Murdered Al Jazeera Journalist Was Icon of Palestinian Coverage

Murdered Al Jazeera Journalist Was Icon of Palestinian Coverage

An Al Jazeera correspondent who was shot dead on Wednesday during an Israeli raid in the West Bank was a highly respected journalist in the Middle East whose unflinching coverage was known by millions of viewers.

Shireen Abu Akleh News death reverberated throughout the region. The 51-year-old journalist became a household name synonymous with Al Jazeera’s coverage of life under occupation during her more than two decades reporting in the Palestinian territories, including during the second intifada, or uprising, that killed thousands. people on both sides, most of them Palestinians.

Abu Akleh’s name trended on Twitter in Arabic on Wednesday, setting social media ablaze with support for the Palestinians. His image was projected over the main square of the West Bank city of Ramallah as mourners flooded Al Jazeera’s offices there and his family’s home in east Jerusalem.

Al Jazeera and witnesses, including its producer, who was shot in the back on Wednesday, said she was killed by Israeli gunfire. Israel said it was unclear who was responsible, calling it “premature and irresponsible to lay blame at this stage.” Later on Wednesday, Israeli Defense Minister Benny Gantz promised a transparent investigation and said he was in contact with US and Palestinian officials.

Abu Akleh’s coverage of the harsh realities of Israel’s military occupation was inextricably linked to her own experiences as a Palestinian journalist on the front lines. Her death underscores the high price the conflict continues to exact from the Palestinians, regardless of their role as journalists.

Although she was also an American citizen and frequently visited the United States in the summers, she lived and worked in East Jerusalem and the West Bank, where those who knew her said she felt at home. A Palestinian Christian whose family was originally from Bethlehem, she was born and raised in Jerusalem. She leaves behind a brother and her parents.

In an Al Jazeera video posted last year, Abu Akleh recalled the scale of destruction and “the feeling that death was sometimes just around the corner” during his coverage of the second intifada, from 2000 to 2005.” Despite the dangers, we were determined to get the job done,” he said.

“I chose journalism to be close to people,” he added. “It may not be easy to change reality, but at least I was able to communicate his voice to the world.”

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Abu Akleh joined Al Jazeera in 1997, just a year after the groundbreaking Arabic news network launched. Among his many tasks were covering five wars in gaza and Israel’s war with Lebanon in 2006. He reported on forced evictions from homes, the murders of Palestinian youth, the hundreds of palestinians held free of charge in Israeli prisons and the continued expansion of Jewish settlements.

His long-time producer Wessam Hammad said that Abu Akleh possessed an incredible ability to remain calm under pressure.

“Shireen worked all these years with a commitment to the values ​​and ethics of our profession,” he said of Abu Akleh, whom the network called “the face of Al Jazeera in Palestine.”

He and Abu Akleh were often caught in the Israeli crossfire during the many stories they covered together, he said. On one assignment, his car was filled with tear gas and they struggled to breathe. When they recalled these moments, he said that Abu Akleh laughed and marveled at how they managed to survive.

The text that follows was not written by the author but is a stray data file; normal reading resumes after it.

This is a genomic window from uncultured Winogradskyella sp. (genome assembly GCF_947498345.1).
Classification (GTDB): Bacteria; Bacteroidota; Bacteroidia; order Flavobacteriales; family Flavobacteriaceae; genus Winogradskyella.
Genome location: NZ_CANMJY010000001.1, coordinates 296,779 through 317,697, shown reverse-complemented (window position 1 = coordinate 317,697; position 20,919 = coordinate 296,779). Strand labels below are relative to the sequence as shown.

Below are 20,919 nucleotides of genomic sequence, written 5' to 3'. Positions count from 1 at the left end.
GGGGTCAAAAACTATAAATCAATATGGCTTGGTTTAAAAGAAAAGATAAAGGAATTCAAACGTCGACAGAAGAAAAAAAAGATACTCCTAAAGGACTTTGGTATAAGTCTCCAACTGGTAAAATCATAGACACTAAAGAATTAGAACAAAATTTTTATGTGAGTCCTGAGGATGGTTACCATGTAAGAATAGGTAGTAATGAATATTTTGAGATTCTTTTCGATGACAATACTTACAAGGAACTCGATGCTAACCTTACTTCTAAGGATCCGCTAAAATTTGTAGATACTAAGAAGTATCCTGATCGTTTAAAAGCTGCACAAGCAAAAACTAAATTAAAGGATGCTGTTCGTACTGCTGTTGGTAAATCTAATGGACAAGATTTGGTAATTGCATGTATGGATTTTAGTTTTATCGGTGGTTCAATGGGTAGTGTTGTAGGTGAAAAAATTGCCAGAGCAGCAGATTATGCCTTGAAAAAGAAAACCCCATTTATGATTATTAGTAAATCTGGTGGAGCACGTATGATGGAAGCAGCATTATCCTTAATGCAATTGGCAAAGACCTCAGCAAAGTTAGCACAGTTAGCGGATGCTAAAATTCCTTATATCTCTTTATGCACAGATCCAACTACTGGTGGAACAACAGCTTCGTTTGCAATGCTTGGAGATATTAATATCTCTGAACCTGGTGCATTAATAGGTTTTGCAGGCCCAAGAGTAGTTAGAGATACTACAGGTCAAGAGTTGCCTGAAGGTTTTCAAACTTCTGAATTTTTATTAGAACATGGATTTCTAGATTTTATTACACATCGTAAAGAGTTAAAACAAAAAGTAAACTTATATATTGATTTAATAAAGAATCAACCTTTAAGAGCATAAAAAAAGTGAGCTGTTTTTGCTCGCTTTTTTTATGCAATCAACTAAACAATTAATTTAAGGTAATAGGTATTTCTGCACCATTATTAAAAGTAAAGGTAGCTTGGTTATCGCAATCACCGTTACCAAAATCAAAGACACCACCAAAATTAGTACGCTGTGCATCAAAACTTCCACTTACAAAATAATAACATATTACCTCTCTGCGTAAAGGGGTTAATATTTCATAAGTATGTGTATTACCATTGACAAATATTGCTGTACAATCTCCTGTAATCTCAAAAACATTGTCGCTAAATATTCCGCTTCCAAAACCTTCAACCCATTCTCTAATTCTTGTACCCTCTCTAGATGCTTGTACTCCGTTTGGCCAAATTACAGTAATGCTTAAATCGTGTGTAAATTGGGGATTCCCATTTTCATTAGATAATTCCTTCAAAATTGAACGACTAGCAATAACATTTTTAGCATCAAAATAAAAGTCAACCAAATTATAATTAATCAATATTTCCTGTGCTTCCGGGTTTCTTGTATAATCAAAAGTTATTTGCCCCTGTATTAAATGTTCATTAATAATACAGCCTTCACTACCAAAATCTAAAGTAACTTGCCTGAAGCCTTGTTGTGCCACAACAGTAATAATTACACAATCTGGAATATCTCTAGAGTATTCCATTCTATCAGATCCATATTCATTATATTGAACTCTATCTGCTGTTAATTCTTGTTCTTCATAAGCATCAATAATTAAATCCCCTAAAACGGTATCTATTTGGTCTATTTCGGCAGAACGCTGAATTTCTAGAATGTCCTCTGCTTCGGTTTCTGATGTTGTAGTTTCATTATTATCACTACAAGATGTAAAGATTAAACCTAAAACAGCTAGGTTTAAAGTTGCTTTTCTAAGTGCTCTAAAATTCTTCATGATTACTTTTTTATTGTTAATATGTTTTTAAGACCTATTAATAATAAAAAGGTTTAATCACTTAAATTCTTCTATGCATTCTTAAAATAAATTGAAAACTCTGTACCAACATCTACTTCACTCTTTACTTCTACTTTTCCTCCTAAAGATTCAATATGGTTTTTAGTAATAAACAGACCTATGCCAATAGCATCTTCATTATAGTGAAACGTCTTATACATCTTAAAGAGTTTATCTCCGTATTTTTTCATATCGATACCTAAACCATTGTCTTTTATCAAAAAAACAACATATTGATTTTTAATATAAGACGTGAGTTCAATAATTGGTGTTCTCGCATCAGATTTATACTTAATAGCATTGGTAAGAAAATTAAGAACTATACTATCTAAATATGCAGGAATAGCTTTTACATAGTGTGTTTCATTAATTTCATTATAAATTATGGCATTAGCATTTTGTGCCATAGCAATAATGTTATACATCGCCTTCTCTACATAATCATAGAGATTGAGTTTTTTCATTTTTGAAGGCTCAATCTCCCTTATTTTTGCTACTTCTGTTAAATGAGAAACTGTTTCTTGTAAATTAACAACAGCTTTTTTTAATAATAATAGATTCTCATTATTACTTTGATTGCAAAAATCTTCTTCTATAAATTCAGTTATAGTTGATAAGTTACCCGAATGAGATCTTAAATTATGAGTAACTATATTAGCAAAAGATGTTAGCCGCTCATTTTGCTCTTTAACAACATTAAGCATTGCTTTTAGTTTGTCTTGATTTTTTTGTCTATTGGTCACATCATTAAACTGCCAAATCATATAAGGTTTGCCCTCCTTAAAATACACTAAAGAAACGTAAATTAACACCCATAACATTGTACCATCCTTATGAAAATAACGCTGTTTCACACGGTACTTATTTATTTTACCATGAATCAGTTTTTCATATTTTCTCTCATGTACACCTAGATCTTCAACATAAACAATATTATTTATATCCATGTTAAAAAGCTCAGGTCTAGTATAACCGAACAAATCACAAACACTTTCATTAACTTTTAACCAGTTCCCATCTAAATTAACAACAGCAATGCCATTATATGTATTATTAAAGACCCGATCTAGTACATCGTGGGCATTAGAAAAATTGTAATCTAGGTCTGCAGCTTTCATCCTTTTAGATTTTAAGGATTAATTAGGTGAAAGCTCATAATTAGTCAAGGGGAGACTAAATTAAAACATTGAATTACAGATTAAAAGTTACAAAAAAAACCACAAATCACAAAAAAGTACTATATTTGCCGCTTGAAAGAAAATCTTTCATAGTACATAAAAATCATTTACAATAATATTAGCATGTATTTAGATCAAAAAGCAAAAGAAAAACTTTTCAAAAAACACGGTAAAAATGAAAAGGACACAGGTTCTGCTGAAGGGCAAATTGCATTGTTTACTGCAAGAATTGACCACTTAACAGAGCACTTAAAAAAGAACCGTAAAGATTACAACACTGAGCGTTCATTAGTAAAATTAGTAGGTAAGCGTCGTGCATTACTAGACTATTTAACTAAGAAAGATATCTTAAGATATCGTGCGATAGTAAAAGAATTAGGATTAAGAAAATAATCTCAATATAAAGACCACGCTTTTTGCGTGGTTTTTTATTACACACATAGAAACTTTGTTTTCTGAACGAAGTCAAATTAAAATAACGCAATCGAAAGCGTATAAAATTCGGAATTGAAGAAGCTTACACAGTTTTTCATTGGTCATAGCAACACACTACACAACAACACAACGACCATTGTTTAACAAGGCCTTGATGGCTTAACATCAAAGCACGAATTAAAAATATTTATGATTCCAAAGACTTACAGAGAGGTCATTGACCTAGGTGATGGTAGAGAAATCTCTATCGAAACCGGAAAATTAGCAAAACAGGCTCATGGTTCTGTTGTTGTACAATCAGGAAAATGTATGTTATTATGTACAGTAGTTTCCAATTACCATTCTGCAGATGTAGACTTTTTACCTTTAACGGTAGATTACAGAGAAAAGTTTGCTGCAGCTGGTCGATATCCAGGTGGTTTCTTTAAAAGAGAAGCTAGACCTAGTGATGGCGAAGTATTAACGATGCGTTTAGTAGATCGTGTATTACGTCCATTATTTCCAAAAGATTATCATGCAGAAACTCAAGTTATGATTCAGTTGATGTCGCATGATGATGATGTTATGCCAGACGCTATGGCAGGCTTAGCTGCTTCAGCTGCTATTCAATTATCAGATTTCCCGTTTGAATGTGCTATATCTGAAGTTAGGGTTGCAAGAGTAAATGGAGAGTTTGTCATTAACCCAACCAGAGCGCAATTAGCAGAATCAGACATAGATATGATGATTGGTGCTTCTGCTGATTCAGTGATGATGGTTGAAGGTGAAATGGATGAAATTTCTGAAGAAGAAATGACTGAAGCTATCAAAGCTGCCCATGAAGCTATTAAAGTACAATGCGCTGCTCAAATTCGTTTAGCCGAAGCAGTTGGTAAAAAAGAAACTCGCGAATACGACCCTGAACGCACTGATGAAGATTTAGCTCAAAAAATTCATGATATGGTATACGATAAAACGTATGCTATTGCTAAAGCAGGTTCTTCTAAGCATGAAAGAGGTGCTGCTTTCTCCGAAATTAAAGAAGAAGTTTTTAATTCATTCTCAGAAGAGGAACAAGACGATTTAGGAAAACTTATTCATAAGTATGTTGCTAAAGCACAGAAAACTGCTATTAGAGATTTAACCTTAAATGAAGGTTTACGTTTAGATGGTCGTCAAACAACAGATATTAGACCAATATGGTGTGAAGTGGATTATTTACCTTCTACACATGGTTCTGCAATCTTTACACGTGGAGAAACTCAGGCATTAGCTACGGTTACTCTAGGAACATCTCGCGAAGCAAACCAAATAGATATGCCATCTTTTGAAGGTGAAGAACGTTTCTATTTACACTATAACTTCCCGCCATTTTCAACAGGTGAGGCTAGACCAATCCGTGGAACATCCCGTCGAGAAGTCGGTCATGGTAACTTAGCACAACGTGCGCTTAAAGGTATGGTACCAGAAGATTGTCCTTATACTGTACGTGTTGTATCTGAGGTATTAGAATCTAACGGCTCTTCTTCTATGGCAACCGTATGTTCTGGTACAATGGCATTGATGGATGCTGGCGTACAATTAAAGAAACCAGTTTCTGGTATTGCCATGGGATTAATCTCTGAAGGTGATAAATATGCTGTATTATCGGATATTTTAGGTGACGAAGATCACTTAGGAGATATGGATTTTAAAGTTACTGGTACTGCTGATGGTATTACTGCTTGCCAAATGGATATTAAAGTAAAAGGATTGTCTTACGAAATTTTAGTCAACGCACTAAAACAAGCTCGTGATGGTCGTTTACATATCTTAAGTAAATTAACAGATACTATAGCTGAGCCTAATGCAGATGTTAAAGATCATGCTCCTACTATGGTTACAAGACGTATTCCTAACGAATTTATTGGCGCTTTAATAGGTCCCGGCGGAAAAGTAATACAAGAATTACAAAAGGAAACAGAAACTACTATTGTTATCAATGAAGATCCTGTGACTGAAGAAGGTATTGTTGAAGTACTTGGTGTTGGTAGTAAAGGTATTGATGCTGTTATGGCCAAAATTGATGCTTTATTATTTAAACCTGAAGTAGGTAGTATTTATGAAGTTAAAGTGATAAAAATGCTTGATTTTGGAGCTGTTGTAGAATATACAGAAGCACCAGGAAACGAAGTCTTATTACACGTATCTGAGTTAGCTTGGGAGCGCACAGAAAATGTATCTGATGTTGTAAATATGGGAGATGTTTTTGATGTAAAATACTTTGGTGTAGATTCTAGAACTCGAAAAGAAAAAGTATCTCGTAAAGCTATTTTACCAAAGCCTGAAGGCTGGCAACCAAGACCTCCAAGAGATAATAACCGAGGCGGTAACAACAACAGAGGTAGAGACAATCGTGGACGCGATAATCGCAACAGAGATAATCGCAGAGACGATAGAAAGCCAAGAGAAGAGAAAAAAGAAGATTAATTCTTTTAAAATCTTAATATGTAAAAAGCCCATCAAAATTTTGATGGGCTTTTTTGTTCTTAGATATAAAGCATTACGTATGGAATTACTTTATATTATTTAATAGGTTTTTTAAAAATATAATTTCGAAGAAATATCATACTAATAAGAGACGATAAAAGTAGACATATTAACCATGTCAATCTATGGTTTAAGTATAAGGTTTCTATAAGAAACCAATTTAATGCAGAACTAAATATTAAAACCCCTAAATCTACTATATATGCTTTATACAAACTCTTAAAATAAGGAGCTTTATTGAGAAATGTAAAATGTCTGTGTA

Footage of the moments after Abu Akleh was shot in the head outside the Jenin refugee camp circulated online and was broadcast on Al Jazeera and other Arab news channels. The body of Abu Akleh, who was wearing a helmet and a vest clearly marked “PRESS”, was found lying face down in a patch of sand. A Palestinian jumped over a wall to reach her as the shots rang out and dragged her motionless body to a car.

In a video from the West Bank hospital where Abu Akleh was pronounced dead, a colleague is seen crying in his hospital bed as others choke back tears. An Al Jazeera correspondent in the Gaza Strip wept on air as she reported from a vigil for the journalist.

Later on Wednesday, Abu Akleh’s body, draped in a Palestinian flag and covered in a wreath of flowers, was carried through central Ramallah on a red stretcher. Hundreds chanted: “With our spirit, with our blood, we will redeem you, Shireen.”

A torrent of condemnation came from governments around the world. The US State Department called his death “an affront to press freedom.”

In an op-ed published in the Israeli newspaper Haaretz, columnist Gideon Levy praised her bravery, saying that “Abu Akleh died like a hero, doing her job,” noting that she went to Jenin and other occupied areas that Israeli journalists ” they rarely visit. .”

It had started as another routine task for Abu Akleh. He had sent an email to his colleagues telling them that he was on his way to the Jenin refugee camp to verify reports of an Israeli military raid. “I’ll bring you the news as soon as the picture clears up,” she wrote.

“Generations grew up watching his work,” said producer Hammad. “People heard Shireen’s voice and were influenced by her to study journalism so they could be like her.”

Abu Akleh’s niece, Lina Abu Akleh, described her as a “best friend” and a “second mother”.

“She is someone I have looked up to since I was a child, seeing all her reports,” she told reporters from the family home. “I never thought this day would come when the news would be about her.”


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